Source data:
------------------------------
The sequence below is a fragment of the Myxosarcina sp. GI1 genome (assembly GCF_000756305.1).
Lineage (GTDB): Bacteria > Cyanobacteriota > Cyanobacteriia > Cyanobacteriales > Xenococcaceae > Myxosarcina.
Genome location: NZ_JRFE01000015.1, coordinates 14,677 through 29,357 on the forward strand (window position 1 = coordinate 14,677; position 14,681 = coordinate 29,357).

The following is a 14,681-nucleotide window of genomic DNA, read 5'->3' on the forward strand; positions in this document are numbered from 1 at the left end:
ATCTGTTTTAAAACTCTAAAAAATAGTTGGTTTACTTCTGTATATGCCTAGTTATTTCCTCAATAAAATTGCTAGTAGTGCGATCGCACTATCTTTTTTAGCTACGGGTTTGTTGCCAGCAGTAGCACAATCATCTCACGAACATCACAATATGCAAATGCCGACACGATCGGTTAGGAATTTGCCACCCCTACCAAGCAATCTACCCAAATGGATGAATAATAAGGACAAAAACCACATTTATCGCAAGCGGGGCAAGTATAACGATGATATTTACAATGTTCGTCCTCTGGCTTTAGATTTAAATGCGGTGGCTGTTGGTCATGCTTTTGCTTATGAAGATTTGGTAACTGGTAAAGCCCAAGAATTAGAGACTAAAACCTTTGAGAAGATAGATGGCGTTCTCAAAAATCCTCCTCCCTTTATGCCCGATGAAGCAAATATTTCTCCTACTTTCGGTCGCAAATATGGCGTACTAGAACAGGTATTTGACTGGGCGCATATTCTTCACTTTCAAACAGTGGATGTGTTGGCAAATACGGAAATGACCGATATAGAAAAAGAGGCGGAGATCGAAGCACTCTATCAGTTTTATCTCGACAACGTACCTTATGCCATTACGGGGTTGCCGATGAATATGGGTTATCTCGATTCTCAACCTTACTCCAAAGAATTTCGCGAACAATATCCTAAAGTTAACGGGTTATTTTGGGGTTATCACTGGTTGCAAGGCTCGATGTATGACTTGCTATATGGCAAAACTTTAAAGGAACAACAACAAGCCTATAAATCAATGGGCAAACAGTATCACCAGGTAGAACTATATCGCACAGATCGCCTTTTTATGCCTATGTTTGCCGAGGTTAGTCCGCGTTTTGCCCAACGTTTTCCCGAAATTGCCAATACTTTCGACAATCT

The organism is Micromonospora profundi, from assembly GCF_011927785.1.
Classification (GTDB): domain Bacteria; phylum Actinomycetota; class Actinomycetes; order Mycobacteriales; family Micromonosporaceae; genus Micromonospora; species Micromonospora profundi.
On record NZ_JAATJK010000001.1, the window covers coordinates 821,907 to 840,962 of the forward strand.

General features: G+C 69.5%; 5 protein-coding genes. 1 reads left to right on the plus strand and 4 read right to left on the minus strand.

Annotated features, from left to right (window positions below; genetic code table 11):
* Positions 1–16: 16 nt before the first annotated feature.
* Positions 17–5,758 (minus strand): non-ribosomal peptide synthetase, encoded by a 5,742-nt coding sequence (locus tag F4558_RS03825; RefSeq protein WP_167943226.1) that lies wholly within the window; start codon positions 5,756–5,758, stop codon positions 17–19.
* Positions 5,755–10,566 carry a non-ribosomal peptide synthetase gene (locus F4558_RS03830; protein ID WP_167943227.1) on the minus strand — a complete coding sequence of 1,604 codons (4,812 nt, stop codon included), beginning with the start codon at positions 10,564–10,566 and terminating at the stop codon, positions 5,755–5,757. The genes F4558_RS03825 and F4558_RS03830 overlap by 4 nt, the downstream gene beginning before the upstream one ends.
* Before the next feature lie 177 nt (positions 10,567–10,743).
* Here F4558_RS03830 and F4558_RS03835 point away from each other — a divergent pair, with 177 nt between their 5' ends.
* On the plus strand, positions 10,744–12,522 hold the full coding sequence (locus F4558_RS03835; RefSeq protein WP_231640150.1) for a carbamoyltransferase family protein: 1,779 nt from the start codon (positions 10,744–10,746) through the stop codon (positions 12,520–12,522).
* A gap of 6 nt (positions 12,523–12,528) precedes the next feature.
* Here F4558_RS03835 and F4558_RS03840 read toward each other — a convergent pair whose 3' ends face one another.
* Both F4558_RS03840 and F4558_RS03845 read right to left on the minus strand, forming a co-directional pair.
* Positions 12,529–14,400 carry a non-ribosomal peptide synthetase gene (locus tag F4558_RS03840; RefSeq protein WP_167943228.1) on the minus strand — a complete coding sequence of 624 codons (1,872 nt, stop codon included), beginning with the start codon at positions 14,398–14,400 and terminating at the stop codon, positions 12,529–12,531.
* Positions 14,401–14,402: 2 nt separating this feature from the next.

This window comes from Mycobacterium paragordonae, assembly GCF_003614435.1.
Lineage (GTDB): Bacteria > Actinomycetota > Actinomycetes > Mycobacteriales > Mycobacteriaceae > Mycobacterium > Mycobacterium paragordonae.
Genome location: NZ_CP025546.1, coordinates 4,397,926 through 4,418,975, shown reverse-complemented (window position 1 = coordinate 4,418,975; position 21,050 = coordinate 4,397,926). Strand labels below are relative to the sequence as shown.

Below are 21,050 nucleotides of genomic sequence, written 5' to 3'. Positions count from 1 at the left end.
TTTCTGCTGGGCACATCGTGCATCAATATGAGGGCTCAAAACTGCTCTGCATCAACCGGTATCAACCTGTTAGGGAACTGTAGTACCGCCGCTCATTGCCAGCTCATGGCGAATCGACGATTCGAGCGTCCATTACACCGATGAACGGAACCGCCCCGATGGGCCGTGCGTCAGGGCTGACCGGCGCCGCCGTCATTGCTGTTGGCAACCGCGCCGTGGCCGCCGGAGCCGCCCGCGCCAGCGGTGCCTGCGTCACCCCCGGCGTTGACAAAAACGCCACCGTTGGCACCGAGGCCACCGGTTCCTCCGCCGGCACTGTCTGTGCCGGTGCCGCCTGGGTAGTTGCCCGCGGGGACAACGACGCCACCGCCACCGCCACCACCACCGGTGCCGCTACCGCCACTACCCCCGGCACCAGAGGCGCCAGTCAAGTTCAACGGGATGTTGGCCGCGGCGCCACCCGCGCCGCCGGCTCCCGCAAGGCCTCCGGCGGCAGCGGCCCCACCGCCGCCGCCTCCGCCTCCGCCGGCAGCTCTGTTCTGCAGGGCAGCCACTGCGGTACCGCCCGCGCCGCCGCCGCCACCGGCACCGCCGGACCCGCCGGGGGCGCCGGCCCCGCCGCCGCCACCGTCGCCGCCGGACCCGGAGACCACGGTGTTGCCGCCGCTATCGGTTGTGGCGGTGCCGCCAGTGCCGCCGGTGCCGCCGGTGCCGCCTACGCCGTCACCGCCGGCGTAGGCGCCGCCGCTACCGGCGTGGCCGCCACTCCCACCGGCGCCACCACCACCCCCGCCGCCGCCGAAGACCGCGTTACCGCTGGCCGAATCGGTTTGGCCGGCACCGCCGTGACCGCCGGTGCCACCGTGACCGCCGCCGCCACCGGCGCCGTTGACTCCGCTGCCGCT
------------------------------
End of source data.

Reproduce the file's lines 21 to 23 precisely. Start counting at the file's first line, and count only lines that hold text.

* Positions 14,401–14,402: 2 nt separating this feature from the next.

This window comes from Mycobacterium paragordonae, assembly GCF_003614435.1.
Lineage (GTDB): Bacteria > Actinomycetota > Actinomycetes > Mycobacteriales > Mycobacteriaceae > Mycobacterium > Mycobacterium paragordonae.